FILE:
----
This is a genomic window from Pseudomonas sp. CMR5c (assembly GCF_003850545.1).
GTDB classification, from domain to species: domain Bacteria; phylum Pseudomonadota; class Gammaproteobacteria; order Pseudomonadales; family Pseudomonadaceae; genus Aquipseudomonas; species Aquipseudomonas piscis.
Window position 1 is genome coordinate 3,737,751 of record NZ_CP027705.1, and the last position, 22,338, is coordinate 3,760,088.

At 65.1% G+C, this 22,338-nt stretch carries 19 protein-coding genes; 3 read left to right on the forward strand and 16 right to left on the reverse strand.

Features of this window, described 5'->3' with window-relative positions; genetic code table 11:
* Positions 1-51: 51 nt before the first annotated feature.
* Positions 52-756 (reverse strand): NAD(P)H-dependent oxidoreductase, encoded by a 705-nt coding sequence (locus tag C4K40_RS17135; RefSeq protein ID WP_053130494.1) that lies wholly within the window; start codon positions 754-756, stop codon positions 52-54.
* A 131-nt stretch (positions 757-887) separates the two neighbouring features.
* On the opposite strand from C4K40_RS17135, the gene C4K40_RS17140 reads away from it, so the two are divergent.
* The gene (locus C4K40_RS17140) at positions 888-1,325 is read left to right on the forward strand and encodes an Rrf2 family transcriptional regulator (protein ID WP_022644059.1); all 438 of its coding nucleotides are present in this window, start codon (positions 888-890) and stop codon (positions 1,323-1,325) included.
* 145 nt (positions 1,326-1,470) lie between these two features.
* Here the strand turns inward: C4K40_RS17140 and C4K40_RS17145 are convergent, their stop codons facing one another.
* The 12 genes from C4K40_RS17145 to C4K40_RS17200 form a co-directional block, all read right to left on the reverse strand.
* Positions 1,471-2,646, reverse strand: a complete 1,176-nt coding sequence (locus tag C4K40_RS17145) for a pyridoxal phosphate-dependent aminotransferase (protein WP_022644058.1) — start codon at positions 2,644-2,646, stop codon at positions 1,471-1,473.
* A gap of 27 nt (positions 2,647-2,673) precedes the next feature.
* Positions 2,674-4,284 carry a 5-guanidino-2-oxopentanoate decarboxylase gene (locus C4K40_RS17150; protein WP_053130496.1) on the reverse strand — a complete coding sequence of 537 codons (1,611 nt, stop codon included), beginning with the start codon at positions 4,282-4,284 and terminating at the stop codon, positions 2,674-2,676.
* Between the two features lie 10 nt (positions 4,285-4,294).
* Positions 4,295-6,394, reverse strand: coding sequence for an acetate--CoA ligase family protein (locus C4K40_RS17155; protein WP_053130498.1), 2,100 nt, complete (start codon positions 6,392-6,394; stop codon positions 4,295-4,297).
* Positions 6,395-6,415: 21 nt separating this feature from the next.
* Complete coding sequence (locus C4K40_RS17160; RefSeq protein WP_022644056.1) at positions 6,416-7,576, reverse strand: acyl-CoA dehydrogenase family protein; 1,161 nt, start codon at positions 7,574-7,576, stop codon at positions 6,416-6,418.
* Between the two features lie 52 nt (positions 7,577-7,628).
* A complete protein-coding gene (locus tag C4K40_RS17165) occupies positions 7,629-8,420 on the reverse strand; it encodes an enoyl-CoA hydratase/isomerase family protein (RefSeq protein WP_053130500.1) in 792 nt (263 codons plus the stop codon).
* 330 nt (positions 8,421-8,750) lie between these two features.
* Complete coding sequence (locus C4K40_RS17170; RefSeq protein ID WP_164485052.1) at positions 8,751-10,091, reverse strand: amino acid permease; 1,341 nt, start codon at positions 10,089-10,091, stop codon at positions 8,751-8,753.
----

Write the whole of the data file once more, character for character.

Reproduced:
This is a genomic window from Pseudomonas sp. CMR5c (assembly GCF_003850545.1).
GTDB classification, from domain to species: domain Bacteria; phylum Pseudomonadota; class Gammaproteobacteria; order Pseudomonadales; family Pseudomonadaceae; genus Aquipseudomonas; species Aquipseudomonas piscis.
Window position 1 is genome coordinate 3,737,751 of record NZ_CP027705.1, and the last position, 22,338, is coordinate 3,760,088.

At 65.1% G+C, this 22,338-nt stretch carries 19 protein-coding genes; 3 read left to right on the forward strand and 16 right to left on the reverse strand.

Features of this window, described 5'->3' with window-relative positions; genetic code table 11:
* Positions 1-51: 51 nt before the first annotated feature.
* Positions 52-756 (reverse strand): NAD(P)H-dependent oxidoreductase, encoded by a 705-nt coding sequence (locus tag C4K40_RS17135; RefSeq protein ID WP_053130494.1) that lies wholly within the window; start codon positions 754-756, stop codon positions 52-54.
* A 131-nt stretch (positions 757-887) separates the two neighbouring features.
* On the opposite strand from C4K40_RS17135, the gene C4K40_RS17140 reads away from it, so the two are divergent.
* The gene (locus C4K40_RS17140) at positions 888-1,325 is read left to right on the forward strand and encodes an Rrf2 family transcriptional regulator (protein ID WP_022644059.1); all 438 of its coding nucleotides are present in this window, start codon (positions 888-890) and stop codon (positions 1,323-1,325) included.
* 145 nt (positions 1,326-1,470) lie between these two features.
* Here the strand turns inward: C4K40_RS17140 and C4K40_RS17145 are convergent, their stop codons facing one another.
* The 12 genes from C4K40_RS17145 to C4K40_RS17200 form a co-directional block, all read right to left on the reverse strand.
* Positions 1,471-2,646, reverse strand: a complete 1,176-nt coding sequence (locus tag C4K40_RS17145) for a pyridoxal phosphate-dependent aminotransferase (protein WP_022644058.1) — start codon at positions 2,644-2,646, stop codon at positions 1,471-1,473.
* A gap of 27 nt (positions 2,647-2,673) precedes the next feature.
* Positions 2,674-4,284 carry a 5-guanidino-2-oxopentanoate decarboxylase gene (locus C4K40_RS17150; protein WP_053130496.1) on the reverse strand — a complete coding sequence of 537 codons (1,611 nt, stop codon included), beginning with the start codon at positions 4,282-4,284 and terminating at the stop codon, positions 2,674-2,676.
* Between the two features lie 10 nt (positions 4,285-4,294).
* Positions 4,295-6,394, reverse strand: coding sequence for an acetate--CoA ligase family protein (locus C4K40_RS17155; protein WP_053130498.1), 2,100 nt, complete (start codon positions 6,392-6,394; stop codon positions 4,295-4,297).
* Positions 6,395-6,415: 21 nt separating this feature from the next.
* Complete coding sequence (locus C4K40_RS17160; RefSeq protein WP_022644056.1) at positions 6,416-7,576, reverse strand: acyl-CoA dehydrogenase family protein; 1,161 nt, start codon at positions 7,574-7,576, stop codon at positions 6,416-6,418.
* Between the two features lie 52 nt (positions 7,577-7,628).
* A complete protein-coding gene (locus tag C4K40_RS17165) occupies positions 7,629-8,420 on the reverse strand; it encodes an enoyl-CoA hydratase/isomerase family protein (RefSeq protein WP_053130500.1) in 792 nt (263 codons plus the stop codon).
* 330 nt (positions 8,421-8,750) lie between these two features.
* Complete coding sequence (locus C4K40_RS17170; RefSeq protein ID WP_164485052.1) at positions 8,751-10,091, reverse strand: amino acid permease; 1,341 nt, start codon at positions 10,089-10,091, stop codon at positions 8,751-8,753.